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Behari Lal Vs. Sukhbir Singh and anr. - Court Judgment

LegalCrystal Citation
SubjectProperty
CourtAllahabad
Decided On
Reported inAIR1936All442
AppellantBehari Lal
RespondentSukhbir Singh and anr.
Excerpt:
- .....records as being in the zamindari of the plaintiff but that the numbers were situated in the town area of the town of khatauli and, there fore, the presumption that the zamindar was the owner of every inch of land did not apply in the present case. the court held that the khasras produced did not show the ownership of the plaintiff in the site of these plots and the court definitely held; 'i, therefore, hold that the plaintiff is not the owner of the site of the plots in dispute.' as regards plot no. 248 the court held that the defendants had made an objection at the time of partition in 1896 to the effect that they were the owners of this plot and that the defendants had remained in possession ever since. accordingly, as regards this plot, the court held that the defendants were.....
Judgment:

1. This is a second appeal by a plaintiff who was the managing trustee of the school trust which is the zamindar of a certain village Khatauli. The plaint sets out that the plaintiff as zamindar claims the demolition of the extension of a platform by the defendants and certain other constructions which the defendants have made in Nos. 249, 237 and 248 of the abadi of qasba Khatauli. The defence was that the plaintiff had no cause of action in regard to these numbers and that the defendants had been long in possession of No. 248 and the other numbers. The finding of the lower appellate [Court was that the three numbers were shown by the Revenue Records as being in the zamindari of the plaintiff but that the numbers were situated in the town area of the town of Khatauli and, there fore, the presumption that the zamindar was the owner of every inch of land did not apply in the present case. The Court held that the khasras produced did not show the ownership of the plaintiff in the site of these plots and the Court definitely held; 'I, therefore, hold that the plaintiff is not the owner of the site of the plots in dispute.' As regards plot No. 248 the Court held that the defendants had made an objection at the time of partition in 1896 to the effect that they were the owners of this plot and that the defendants had remained in possession ever since. Accordingly, as regards this plot, the Court held that the defendants were the owners of that plot and the other two plots, Nos. 237 and 249, were held by the lower Court as being the public thoroughfare belonging to the Town Area Committee. Learned Counsel in appeal argued that the zamindar of an agricultural village was entitled to the zamindari rights of proprietorship in all these plots. In the first place we consider that the finding of fact of the lower appellate Court is conclusive. In the next place we would refer to the provisions of U.P. Act 2 of 1914, the Town Areas Act, Section 3, Sub-sections (1) and (2). It is there laid down that in making a notification the Local Government should not declare an agricultural village to be a town area or to be included within the limits of a town area and further:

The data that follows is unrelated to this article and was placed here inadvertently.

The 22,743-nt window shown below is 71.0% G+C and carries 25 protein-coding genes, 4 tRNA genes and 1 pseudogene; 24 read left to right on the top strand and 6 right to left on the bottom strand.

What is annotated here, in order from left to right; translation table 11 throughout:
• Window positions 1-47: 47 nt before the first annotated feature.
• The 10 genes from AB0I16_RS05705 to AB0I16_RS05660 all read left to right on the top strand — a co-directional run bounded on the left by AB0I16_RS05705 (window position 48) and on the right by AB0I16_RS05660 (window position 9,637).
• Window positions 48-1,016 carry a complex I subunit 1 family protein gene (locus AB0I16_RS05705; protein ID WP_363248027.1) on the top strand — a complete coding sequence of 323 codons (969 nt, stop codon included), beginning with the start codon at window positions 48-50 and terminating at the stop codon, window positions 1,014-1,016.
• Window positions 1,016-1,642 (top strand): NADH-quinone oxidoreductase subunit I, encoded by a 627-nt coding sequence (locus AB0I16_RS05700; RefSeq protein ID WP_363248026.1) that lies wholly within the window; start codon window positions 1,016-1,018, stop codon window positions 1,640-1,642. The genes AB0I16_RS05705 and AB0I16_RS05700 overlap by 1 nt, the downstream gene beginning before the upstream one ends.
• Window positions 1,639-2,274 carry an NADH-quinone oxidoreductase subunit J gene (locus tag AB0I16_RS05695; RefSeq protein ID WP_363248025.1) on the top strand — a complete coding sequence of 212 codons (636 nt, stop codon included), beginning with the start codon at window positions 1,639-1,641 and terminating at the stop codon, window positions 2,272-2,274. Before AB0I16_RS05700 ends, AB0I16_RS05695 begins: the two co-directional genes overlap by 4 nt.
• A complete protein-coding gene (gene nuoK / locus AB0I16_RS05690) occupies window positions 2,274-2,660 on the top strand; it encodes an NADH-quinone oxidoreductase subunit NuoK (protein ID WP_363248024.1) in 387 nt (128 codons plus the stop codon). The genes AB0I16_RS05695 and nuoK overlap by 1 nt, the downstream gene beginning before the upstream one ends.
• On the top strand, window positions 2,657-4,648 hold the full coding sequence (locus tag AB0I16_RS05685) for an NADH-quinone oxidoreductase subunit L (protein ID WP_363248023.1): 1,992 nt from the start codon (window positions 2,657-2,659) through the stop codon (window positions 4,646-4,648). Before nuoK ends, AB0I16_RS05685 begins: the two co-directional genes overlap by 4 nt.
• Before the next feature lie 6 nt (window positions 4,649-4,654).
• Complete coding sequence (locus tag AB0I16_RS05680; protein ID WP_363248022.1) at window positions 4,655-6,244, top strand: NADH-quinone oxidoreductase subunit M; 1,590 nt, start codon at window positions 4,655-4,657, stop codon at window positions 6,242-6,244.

The decision of the Local Government that an inhabited area is not an agricultural village within the meaning of the proviso to Sub-section (1) of this section shall be final and conclusive and the publication in the Gazette of a notification declaring such area to be a town area or within the limits of a town area shall be conclusive proof of such a decision.

2. Although the lower appellate Court did not refer to this provision it is clear that it acted on the principle of this provision and we consider that the lower appellate Court was correct. Nothing further has been shown by learned Counsel. We accordingly dismiss this second appeal with costs.


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